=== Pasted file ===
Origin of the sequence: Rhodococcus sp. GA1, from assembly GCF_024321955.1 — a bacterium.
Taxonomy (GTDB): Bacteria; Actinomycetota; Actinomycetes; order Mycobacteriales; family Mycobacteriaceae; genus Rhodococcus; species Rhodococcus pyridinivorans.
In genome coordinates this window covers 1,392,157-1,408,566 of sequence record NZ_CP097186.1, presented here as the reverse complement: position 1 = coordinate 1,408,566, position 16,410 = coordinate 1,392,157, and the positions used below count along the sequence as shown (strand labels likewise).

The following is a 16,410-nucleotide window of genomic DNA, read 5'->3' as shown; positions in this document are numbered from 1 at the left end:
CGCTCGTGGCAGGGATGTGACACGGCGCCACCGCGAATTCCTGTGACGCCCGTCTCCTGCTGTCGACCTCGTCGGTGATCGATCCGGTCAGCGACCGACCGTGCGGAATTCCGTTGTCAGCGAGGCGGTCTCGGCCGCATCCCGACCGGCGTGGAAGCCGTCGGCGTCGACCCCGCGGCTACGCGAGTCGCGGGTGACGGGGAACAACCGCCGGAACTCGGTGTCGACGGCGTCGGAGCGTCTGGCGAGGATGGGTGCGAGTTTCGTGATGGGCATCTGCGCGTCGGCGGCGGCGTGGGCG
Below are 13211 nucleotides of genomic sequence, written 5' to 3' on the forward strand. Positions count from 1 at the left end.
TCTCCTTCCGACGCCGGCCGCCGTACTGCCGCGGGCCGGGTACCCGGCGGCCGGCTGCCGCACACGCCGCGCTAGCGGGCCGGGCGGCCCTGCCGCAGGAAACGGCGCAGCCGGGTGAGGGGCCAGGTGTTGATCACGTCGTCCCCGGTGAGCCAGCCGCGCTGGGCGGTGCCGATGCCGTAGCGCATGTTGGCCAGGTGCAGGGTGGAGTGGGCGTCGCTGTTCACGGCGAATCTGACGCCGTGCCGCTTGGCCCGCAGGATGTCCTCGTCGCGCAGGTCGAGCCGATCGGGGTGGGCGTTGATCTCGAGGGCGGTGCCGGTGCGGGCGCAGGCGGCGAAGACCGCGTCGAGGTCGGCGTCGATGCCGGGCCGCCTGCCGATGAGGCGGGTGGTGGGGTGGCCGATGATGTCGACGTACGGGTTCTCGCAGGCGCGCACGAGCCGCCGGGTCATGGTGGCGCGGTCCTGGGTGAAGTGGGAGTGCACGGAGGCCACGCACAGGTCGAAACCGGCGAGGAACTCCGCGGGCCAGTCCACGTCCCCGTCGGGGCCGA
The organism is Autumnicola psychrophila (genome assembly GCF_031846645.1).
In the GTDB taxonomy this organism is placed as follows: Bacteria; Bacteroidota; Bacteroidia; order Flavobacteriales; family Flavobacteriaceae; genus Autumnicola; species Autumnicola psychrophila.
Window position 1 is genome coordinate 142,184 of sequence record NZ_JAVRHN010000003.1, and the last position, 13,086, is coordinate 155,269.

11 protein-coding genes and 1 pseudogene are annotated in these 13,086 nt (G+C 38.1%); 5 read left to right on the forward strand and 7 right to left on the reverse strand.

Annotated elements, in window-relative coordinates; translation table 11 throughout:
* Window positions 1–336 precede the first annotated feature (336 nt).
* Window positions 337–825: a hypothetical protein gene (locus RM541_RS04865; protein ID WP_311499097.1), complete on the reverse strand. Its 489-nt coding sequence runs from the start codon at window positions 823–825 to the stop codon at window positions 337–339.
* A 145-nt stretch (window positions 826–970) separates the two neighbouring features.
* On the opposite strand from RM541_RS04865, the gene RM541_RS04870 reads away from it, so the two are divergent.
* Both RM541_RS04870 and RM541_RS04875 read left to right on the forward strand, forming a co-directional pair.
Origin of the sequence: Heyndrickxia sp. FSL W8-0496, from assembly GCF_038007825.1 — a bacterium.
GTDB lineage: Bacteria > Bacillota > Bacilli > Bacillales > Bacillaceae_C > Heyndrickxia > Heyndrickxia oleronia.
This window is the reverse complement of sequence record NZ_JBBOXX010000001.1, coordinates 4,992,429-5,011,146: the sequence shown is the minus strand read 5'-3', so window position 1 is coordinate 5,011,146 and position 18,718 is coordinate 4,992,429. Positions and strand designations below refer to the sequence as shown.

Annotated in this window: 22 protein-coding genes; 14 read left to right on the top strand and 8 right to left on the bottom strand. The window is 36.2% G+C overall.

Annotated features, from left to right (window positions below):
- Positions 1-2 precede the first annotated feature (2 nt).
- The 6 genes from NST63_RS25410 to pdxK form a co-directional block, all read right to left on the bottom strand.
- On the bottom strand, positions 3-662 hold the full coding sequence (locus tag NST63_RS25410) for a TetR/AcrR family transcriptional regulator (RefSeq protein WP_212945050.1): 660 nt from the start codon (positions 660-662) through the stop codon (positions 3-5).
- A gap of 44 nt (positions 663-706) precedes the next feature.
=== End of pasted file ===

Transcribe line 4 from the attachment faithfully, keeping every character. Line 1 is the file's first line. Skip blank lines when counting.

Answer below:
The following is a 16,410-nucleotide window of genomic DNA, read 5'->3' as shown; positions in this document are numbered from 1 at the left end: